“The Father turns His face away. . .”, goes the song. How comforting, then, to read in the 21st Psalm (22nd in the Protestant Bible):
Nor has He turned away His face from me; And when I cried out to Him, He heard me.
Which reminds us that Christ on the cross, while fully man and therefore fully empathetic with the alienation of man from God, was — and ever will be — fully God, and thus incapable of alienation from the Father. It was not only, in other words, a perfect man dying on the cross for the salvation of mankind, but God Himself on that cross, stretched from torn human limbs not for self-amusement nor to satisfy some heavenly bloodlust, but out of love — deep, abiding love, love yet so alien to man that we insist on making it secondary to medieval notions of penal justice — or worse still, abstract it altogether into God’s love for Himself.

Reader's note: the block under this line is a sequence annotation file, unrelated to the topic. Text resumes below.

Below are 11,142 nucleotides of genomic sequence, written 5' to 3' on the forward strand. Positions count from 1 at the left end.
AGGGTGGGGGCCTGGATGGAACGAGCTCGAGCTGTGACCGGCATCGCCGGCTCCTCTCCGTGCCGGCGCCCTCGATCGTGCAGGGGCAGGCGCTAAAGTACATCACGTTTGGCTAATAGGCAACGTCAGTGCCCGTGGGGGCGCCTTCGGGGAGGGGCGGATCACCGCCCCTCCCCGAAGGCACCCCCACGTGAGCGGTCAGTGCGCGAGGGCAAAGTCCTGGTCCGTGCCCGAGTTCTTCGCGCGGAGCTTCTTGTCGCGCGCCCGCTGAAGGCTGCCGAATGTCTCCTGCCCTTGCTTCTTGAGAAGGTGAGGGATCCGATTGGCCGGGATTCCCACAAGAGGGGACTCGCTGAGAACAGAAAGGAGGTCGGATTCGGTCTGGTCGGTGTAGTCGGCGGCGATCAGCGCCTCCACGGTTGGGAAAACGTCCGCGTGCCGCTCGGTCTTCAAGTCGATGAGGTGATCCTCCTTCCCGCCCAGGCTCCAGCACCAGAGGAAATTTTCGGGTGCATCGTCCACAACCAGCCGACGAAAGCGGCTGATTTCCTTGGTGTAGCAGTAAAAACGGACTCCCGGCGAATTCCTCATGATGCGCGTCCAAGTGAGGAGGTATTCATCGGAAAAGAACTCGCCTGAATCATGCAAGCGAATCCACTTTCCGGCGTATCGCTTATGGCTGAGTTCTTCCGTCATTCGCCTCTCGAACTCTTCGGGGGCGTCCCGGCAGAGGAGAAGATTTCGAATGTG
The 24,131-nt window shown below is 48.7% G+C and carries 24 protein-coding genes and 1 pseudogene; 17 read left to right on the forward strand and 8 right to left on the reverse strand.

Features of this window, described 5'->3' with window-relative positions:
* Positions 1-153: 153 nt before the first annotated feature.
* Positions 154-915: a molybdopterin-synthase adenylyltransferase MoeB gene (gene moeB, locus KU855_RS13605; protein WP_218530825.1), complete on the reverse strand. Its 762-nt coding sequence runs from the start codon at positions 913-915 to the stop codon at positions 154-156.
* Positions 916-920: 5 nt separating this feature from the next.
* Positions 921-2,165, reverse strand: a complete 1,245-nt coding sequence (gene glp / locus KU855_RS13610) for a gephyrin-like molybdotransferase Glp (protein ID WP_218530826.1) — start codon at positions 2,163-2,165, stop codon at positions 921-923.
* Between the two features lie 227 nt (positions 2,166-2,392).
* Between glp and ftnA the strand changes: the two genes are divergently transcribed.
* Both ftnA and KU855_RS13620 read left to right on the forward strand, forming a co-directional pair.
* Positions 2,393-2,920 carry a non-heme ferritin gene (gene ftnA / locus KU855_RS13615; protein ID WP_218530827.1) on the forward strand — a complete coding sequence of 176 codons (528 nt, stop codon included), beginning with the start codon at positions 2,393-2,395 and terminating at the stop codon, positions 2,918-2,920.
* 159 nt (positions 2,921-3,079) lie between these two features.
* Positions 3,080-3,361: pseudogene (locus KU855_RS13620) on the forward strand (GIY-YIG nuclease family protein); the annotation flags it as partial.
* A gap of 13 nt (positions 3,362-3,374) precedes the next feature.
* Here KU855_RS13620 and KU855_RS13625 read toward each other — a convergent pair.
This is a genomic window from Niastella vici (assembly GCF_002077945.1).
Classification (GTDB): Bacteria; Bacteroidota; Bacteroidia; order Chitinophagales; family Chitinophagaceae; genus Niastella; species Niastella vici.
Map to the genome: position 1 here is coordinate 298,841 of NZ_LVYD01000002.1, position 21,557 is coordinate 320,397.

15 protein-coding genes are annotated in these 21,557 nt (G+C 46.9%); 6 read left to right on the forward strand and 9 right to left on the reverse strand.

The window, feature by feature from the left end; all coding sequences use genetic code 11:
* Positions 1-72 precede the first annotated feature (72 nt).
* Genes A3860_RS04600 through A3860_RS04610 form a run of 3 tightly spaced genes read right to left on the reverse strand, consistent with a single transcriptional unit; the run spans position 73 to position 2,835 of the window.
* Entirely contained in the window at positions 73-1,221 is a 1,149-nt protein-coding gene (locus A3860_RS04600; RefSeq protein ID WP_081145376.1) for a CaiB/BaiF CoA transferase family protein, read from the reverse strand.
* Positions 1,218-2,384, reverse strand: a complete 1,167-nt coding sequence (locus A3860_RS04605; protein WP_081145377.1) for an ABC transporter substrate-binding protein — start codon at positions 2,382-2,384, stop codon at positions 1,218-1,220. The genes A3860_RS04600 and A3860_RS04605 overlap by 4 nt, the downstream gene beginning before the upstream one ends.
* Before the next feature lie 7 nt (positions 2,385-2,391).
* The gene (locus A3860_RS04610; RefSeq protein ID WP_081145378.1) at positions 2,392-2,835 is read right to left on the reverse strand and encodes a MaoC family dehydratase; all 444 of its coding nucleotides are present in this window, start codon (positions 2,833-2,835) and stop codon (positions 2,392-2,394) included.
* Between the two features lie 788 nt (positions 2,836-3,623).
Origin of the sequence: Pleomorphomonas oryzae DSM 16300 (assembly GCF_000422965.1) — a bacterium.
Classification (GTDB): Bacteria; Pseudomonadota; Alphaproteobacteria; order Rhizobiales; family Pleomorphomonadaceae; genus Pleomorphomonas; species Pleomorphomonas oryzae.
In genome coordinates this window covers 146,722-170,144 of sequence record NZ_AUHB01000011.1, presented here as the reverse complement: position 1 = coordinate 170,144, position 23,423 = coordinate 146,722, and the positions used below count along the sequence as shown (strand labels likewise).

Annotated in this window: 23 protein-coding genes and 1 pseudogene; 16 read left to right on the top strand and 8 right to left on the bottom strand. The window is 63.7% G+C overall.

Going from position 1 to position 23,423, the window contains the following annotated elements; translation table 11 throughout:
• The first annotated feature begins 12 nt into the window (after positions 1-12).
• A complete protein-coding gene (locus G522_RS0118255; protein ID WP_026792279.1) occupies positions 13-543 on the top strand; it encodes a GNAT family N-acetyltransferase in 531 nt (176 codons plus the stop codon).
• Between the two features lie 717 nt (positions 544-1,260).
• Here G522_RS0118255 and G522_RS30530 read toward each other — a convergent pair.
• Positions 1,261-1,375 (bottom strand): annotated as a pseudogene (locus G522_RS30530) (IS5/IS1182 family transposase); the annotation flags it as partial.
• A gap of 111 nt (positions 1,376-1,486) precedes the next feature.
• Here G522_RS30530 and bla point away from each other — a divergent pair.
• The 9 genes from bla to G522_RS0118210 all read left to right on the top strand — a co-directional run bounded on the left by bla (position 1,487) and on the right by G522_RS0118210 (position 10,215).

How deep the Father’s love for us indeed, that it will be bound neither by the actions nor the theologies of men. Justice was indeed served on the cross, but man, on that day, was liberated not from an angry God, but from sin and death. And this is why we eagerly await the celebration of His resurrection, and more eagerly still the life to come.